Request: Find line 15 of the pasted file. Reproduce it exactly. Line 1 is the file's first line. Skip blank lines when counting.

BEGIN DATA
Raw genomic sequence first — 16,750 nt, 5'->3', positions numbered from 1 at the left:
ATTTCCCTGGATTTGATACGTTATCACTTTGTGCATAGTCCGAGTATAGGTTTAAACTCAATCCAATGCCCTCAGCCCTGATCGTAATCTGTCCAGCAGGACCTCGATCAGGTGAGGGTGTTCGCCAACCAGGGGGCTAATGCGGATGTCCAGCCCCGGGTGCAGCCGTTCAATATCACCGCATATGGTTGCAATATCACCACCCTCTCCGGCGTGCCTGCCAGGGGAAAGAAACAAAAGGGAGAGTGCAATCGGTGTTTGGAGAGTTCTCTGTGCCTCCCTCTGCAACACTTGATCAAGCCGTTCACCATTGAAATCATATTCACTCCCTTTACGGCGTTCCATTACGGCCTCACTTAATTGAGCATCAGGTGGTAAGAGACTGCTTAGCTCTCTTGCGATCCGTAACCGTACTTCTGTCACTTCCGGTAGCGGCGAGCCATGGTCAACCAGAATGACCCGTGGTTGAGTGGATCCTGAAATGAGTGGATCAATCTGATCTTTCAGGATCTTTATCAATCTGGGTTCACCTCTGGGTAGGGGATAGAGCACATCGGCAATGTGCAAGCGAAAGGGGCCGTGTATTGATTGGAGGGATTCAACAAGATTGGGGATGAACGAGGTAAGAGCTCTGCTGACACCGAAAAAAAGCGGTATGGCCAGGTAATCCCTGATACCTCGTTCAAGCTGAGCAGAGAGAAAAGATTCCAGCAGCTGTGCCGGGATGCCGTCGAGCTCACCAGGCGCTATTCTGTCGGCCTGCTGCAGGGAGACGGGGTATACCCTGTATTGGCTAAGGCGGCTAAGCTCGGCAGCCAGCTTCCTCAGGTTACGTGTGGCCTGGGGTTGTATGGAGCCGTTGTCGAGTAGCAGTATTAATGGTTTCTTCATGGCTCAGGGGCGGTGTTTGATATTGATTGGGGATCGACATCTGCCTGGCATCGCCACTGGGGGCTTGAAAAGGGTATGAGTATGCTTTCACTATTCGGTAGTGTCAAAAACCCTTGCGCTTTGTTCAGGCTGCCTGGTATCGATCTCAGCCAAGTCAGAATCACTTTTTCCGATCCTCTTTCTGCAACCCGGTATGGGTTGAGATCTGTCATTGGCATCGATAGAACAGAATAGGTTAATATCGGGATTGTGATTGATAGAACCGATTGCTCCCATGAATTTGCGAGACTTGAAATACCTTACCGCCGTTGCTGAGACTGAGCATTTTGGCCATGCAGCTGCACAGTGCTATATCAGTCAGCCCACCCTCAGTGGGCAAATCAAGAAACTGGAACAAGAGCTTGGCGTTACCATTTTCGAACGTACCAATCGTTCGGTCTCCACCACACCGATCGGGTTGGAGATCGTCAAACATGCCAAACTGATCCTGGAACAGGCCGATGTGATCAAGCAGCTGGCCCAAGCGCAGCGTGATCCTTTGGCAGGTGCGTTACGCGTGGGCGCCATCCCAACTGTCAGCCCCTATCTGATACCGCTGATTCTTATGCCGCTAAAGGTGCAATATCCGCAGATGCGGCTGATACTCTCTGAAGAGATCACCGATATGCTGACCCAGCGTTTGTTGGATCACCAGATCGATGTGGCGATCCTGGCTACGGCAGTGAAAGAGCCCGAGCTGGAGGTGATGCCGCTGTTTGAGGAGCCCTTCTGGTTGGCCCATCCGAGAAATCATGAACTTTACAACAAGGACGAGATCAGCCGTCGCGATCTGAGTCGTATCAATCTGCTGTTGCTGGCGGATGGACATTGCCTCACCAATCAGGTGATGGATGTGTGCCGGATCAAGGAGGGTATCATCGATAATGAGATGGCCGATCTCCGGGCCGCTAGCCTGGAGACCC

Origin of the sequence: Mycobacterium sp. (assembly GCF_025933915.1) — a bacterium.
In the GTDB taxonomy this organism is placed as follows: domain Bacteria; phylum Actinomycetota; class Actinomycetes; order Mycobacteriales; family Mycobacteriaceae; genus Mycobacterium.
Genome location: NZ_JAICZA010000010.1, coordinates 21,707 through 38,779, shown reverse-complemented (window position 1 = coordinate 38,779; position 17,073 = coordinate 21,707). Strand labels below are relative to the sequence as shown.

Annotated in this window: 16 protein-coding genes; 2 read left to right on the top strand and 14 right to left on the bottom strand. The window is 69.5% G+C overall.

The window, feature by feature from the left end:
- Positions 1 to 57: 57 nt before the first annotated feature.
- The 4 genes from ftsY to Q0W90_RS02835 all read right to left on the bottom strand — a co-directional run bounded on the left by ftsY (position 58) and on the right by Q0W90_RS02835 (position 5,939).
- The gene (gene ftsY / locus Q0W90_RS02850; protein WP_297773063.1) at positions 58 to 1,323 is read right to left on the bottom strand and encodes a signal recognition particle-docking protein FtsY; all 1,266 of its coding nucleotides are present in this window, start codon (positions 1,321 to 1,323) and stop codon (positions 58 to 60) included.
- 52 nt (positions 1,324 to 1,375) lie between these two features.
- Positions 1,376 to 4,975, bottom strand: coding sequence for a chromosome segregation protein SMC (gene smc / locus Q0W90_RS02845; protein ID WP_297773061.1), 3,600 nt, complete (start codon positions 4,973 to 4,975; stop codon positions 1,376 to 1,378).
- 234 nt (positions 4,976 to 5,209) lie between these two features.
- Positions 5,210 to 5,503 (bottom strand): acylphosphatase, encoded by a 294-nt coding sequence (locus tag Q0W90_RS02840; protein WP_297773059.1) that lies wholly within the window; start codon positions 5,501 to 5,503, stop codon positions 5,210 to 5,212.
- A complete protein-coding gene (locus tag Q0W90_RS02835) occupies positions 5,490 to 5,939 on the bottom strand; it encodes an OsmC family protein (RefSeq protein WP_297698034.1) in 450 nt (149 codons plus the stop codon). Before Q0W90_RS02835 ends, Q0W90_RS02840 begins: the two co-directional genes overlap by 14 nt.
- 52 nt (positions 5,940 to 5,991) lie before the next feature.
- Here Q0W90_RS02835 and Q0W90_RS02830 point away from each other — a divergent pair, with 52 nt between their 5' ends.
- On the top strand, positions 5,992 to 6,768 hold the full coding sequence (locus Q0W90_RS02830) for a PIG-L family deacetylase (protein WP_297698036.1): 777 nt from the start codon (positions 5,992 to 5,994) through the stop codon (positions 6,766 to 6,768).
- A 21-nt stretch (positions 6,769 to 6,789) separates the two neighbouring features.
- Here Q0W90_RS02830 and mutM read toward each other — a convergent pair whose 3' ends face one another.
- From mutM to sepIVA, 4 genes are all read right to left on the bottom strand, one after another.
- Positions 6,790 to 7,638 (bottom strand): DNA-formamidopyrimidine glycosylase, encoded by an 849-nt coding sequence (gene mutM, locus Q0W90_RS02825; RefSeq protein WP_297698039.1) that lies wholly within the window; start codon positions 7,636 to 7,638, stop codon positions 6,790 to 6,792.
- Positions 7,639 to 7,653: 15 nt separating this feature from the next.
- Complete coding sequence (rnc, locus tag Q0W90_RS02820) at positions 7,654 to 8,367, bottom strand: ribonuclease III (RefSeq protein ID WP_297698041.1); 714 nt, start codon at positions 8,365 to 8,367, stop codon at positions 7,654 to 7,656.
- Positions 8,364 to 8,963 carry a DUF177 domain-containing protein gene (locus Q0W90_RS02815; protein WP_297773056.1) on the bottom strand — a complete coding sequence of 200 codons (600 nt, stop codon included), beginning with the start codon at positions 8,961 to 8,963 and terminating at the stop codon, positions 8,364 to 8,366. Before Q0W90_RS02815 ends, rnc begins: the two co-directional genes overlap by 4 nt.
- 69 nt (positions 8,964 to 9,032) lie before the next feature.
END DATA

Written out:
- A complete protein-coding gene (locus tag Q0W90_RS02835) occupies positions 5,490 to 5,939 on the bottom strand; it encodes an OsmC family protein (RefSeq protein WP_297698034.1) in 450 nt (149 codons plus the stop codon). Before Q0W90_RS02835 ends, Q0W90_RS02840 begins: the two co-directional genes overlap by 14 nt.